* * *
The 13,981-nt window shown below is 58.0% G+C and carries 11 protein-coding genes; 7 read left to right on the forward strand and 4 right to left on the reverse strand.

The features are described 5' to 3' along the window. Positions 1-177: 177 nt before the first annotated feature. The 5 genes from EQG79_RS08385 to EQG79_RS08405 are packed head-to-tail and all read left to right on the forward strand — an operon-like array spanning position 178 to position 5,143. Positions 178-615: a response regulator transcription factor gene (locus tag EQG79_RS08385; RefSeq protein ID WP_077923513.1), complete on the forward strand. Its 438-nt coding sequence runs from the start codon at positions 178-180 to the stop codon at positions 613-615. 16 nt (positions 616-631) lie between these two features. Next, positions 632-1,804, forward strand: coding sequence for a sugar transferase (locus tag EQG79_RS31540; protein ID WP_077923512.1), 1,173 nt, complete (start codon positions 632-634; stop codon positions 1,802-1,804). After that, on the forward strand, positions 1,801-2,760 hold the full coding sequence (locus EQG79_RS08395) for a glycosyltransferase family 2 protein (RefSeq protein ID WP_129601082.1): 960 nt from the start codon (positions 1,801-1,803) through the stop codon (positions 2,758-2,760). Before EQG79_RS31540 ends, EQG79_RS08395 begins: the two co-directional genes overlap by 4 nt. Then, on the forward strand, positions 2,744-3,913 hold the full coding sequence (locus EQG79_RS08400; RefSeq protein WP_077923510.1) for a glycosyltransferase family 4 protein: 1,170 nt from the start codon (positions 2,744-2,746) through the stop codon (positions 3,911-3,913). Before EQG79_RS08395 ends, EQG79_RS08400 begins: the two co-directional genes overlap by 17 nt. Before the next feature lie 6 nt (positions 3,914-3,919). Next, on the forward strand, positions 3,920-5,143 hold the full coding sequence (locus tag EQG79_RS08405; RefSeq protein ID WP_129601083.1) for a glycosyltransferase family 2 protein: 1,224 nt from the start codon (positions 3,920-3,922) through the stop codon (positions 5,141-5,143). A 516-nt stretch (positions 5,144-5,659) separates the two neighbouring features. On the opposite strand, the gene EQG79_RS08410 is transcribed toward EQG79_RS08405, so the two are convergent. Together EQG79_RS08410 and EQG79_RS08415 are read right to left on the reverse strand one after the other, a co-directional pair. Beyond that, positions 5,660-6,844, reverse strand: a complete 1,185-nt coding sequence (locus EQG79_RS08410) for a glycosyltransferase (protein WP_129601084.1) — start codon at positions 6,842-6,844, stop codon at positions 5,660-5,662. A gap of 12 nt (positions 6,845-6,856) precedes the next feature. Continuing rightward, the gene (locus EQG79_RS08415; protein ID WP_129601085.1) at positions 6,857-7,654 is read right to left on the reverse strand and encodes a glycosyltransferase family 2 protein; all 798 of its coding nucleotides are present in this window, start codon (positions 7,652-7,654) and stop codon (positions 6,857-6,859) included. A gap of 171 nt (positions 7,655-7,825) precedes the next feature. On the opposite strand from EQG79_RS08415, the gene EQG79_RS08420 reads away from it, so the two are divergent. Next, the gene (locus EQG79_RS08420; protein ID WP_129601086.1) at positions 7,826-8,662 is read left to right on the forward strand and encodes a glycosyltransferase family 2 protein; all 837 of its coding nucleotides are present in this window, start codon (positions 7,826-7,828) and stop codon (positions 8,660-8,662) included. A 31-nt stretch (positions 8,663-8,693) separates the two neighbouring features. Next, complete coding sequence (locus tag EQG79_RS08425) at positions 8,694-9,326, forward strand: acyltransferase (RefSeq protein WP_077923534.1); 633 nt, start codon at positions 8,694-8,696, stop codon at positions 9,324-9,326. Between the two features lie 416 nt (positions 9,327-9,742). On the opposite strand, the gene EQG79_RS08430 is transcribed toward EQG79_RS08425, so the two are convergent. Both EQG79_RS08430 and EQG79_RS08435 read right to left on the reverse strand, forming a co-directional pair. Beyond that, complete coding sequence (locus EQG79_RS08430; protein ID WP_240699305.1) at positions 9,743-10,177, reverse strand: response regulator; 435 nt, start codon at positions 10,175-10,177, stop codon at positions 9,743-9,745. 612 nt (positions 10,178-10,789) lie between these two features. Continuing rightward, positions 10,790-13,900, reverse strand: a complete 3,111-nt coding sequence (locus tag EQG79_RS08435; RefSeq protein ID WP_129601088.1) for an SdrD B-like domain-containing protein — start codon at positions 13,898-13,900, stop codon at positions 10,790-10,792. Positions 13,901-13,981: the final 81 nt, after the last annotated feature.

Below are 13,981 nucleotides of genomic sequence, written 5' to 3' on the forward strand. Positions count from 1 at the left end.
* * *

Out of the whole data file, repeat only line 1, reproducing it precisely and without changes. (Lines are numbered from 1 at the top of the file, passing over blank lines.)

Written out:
The 13,981-nt window shown below is 58.0% G+C and carries 11 protein-coding genes; 7 read left to right on the forward strand and 4 right to left on the reverse strand.